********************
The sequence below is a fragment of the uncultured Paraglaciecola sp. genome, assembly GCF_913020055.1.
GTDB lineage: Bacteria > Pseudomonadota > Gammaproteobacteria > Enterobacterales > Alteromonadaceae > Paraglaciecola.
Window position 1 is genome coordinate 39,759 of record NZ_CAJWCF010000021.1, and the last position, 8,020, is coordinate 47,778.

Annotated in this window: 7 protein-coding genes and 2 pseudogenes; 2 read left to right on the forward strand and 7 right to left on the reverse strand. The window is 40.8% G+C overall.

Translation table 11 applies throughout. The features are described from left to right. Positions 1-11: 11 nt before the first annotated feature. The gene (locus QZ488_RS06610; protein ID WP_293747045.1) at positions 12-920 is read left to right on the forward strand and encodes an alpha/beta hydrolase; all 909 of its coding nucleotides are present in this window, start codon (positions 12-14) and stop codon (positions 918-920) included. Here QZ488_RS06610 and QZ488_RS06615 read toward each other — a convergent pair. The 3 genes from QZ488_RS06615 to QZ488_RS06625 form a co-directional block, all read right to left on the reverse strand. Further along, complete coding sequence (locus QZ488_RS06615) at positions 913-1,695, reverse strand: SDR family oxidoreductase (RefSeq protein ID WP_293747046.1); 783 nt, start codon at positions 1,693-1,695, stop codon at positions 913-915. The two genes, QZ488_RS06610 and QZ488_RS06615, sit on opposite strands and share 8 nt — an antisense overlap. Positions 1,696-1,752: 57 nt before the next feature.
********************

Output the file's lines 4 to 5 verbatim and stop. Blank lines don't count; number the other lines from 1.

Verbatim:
Annotated in this window: 7 protein-coding genes and 2 pseudogenes; 2 read left to right on the forward strand and 7 right to left on the reverse strand. The window is 40.8% G+C overall.

Translation table 11 applies throughout. The features are described from left to right. Positions 1-11: 11 nt before the first annotated feature. The gene (locus QZ488_RS06610; protein ID WP_293747045.1) at positions 12-920 is read left to right on the forward strand and encodes an alpha/beta hydrolase; all 909 of its coding nucleotides are present in this window, start codon (positions 12-14) and stop codon (positions 918-920) included. Here QZ488_RS06610 and QZ488_RS06615 read toward each other — a convergent pair. The 3 genes from QZ488_RS06615 to QZ488_RS06625 form a co-directional block, all read right to left on the reverse strand. Further along, complete coding sequence (locus QZ488_RS06615) at positions 913-1,695, reverse strand: SDR family oxidoreductase (RefSeq protein ID WP_293747046.1); 783 nt, start codon at positions 1,693-1,695, stop codon at positions 913-915. The two genes, QZ488_RS06610 and QZ488_RS06615, sit on opposite strands and share 8 nt — an antisense overlap. Positions 1,696-1,752: 57 nt before the next feature.